026. 4 Laws of SM Relationship Etiquette
These days it is common to see someone’s relationship drama plastered all over social media, from subliminal Instagram pictures to twitter rants. In fact, many relationships have been ruined because of secret DMs, Facebook posts, and social likes and comments. When it comes to social media you should be selective in the aspects of your relationship that you choose to share, the timing should be right, and both you and your significant other should be comfortable with the content that is shared.
Before you post anything about your relationship on social media, think about if this is something you would still be comfortable with a week from now? A month? A year? Or even if the relationship goes sour? The most repulsive thing to me is seeing a bunch of PDA post of you and your mate on social media. Sure you want the world to know you and your honey bun are deeply in love and enjoying each other, but there are other ways to portray this to the public eye. Don’t post every aspect of your relationship on social media. The World Wide Web does not need a daily selfie (or “usies” in this case) of you and your mate in every possible angle. It is better to post occasional updates about milestones in your relationships or picture updates when at various events or activities.
In addition, when you and your mate have a disagreement social media is not the place to vent or release your frustrations. When you and your honey are in the middle of a spat don’t take to social media to vent. The last thing your relationship needs is a passive aggressive post airing your dirty laundry. You will regret it, and the last thing you need is the twitter sphere analyzing and judging your relationship dynamics. Remember, the down side to social media is it has become a gateway which leads everyone to feeling if you post it, they are entitled to comment on it. Keep private matters private.
When it’s Facebook Official
Sure you want to show off your boyfriend to all your family, friends, and social media frenemies (those followers who do not necessarily care for you but are interested enough to want to know what’s going on in your life so they can screenshot pictures to their friends and talk about you behind your back), but when it comes to making it official on social media it is all about time and the decision should be on the man in your life. I say this because by making your relationship Facebook official you are merging your circle of friends together. So when is the right time to make it official? Not before you have met his circle of friends and family in real life. The decision to update your relationship status should be a mutual one, before you decide to update your relationship status you should discuss it with your significant other, but he should initiate when it is appropriate to do so.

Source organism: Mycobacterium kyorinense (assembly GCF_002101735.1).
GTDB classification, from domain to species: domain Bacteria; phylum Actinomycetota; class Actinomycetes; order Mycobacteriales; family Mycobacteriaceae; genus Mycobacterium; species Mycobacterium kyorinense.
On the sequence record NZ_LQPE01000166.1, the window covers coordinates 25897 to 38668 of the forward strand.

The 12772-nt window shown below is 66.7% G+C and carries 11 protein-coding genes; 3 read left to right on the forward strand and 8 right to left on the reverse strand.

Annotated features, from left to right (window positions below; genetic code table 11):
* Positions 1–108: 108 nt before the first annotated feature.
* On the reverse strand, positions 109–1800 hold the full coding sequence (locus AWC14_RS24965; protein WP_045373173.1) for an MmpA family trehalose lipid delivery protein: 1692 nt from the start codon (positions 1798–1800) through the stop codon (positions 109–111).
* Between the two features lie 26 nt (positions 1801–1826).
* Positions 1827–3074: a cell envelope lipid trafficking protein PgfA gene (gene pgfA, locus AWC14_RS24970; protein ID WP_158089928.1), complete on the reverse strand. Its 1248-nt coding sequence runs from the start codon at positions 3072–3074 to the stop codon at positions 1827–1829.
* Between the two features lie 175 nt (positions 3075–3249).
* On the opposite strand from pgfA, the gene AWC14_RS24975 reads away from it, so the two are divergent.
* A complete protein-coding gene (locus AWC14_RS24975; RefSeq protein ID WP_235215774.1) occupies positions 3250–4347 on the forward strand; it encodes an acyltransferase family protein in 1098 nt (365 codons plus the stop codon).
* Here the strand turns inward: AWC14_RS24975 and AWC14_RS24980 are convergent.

You’re NOT a PI
Don’t think that overnight you have now become a private investigator and it is your duty to uncover every steamy or suspicion detail about your boo. If you plan to keep your sanity, do not go stalking your significant others social media accounts. Doing this you are only going to plant ridiculous ideas in your head and speculate on his posts or question every picture he likes. Save yourself the brain cells and don’t take what his posts or what other females post or like of his content too seriously. If possible, avoid checking your mate’s social network accounts. It is very easy to find yourself lurking on his page and misinterpreting a post he creates, a comment from a possibly thirsty female, and a friends subliminal or inside joke the wrong way. You could over analyze the post and take it out of context.
Set Privacy Boundaries
Your social media account is YOURS and vice versa. Don’t invade each other’s privacy. Now in that regard, you should filter the private messages and virtual interaction that could be misleading or compromising to your relationship. In addition, I am not sure what is with the recent trend of couples sharing one account or sharing passwords. I do not agree with this, there is no need to share a social media account or passwords while neither party may have anything to hide the accessibility to unwarranted snooping is not healthy nor conducive to the state of your relationship. If you and your significant other have befriended each other on social media keep your interaction